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Production of cellulose has been initially observed in Acetobacter xylinum. Recent studies though have shown that besides thin aggregative fimbriae, the second component of the extracellular matrix of the multicellular morphotype (rdar) of Salmonella typhimurium and Escherichia coli is cellulose. BcsC is a member of this cellulose synthase operon composed also by BcsA, BcsB and BcsD genes. Mutants in the BcsC and BcsD genes were impaired in cellulose production in vivo, even though they had the capacity to make all the necessary metabolic precursors and cyclic diguanylic acid, the activator of cellulose synthase, and exhibit cellulose synthase activity in vitro. Recently, a proteomics analysis of Erwinia chrysanthemi, revealed that BcsC is located in the outer membrane. The postulated ß-barrel domain is located in the C-terminal of the protein and probably serves as a membrane anchoring region or a channel for cellulose export. Other domains are also found in the rest of the protein, including several tetratricopeptide repeat (TPR) domains, responsible for protein-protein interactions.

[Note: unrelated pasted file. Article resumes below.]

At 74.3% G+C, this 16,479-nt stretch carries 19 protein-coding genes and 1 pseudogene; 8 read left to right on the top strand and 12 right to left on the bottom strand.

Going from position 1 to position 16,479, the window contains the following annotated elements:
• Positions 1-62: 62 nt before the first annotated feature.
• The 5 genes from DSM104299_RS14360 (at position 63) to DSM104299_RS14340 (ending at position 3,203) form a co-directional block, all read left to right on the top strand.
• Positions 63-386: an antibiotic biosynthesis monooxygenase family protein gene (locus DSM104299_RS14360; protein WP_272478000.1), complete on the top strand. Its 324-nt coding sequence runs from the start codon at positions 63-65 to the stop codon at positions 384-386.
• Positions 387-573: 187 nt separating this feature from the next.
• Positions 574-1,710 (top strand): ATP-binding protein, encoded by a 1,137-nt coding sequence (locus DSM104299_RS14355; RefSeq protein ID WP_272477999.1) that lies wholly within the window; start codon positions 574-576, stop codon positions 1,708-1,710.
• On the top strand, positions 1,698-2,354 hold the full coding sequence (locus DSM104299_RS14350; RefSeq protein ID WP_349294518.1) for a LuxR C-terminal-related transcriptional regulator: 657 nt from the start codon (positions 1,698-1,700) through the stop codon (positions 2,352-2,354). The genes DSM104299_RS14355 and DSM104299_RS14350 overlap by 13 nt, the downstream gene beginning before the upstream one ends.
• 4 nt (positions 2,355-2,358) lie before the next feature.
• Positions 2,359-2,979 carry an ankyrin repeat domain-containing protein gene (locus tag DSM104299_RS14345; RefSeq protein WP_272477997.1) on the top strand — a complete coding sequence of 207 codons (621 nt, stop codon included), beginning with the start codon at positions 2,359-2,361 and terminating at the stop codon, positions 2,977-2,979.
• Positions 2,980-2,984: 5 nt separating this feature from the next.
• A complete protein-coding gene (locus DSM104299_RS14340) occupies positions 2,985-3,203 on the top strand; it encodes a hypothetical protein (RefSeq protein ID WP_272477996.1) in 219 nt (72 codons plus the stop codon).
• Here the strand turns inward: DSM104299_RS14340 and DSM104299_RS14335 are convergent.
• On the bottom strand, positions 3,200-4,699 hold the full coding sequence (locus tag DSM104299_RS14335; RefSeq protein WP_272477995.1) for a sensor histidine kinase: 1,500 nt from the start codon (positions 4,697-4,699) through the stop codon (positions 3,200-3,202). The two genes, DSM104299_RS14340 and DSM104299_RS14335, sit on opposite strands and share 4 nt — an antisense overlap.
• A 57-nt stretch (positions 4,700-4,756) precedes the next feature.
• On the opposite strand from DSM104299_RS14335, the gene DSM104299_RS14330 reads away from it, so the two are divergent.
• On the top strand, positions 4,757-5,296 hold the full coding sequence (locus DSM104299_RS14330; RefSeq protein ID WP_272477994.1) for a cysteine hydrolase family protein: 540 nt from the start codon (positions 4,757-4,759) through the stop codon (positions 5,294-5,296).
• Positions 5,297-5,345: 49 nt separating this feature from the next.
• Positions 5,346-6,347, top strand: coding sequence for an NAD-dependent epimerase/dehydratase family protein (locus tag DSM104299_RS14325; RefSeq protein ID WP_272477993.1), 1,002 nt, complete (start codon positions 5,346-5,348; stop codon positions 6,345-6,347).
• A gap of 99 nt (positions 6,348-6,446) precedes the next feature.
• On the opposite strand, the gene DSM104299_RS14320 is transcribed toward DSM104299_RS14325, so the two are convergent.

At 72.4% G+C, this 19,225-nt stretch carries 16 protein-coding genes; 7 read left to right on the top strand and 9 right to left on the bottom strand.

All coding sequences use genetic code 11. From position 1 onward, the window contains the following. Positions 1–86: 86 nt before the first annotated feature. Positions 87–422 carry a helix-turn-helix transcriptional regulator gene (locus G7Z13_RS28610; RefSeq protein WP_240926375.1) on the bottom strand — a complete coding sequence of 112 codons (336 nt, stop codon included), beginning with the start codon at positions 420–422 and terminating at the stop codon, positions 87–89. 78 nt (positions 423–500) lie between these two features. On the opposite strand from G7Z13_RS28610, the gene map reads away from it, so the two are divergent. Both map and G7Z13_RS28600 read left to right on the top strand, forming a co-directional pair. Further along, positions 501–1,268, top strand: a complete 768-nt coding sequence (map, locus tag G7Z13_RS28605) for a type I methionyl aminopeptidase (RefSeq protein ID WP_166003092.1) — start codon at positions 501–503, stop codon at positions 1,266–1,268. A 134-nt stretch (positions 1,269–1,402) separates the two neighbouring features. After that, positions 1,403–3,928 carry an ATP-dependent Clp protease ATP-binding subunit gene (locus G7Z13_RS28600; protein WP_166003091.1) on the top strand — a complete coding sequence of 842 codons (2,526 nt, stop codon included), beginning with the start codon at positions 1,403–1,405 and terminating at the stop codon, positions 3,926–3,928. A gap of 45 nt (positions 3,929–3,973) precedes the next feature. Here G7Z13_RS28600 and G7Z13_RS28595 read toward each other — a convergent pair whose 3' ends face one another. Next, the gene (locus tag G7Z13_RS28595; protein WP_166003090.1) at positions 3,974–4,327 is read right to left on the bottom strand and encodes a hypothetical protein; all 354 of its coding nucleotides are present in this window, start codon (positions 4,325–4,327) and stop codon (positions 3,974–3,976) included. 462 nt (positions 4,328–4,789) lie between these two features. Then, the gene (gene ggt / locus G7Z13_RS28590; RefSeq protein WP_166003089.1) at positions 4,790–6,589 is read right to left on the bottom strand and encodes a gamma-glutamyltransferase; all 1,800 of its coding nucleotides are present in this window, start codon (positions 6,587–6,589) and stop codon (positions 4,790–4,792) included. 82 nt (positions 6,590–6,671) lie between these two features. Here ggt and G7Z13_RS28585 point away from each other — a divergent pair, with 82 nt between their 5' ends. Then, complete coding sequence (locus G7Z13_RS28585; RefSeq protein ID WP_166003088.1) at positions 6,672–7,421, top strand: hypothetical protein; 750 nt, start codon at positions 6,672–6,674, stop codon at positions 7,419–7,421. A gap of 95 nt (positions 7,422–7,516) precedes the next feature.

The multicellular morphotypes of Salmonella typhimurium and Escherichia coli produce cellulose as the second component of the extracellular matrix
Mol Microbiol. 2001 Mar;39(6):1452-63. doi: 10.1046/j.1365-2958.2001.02337.x.
Proteomic analysis of the carbonate insoluble outer membrane fraction of the soft-rot pathogen Dickeya dadantii (syn. Erwinia chrysanthemi) strain 3937
J Proteome Res. 2007 Jan;6(1):62-9. doi: 10.1021/pr060423l.
Genetic organization of the cellulose synthase operon in Acetobacter xylinum
Proc Natl Acad Sci U S A. 1990 Oct;87(20):8130-4. doi: 10.1073/pnas.87.20.8130.
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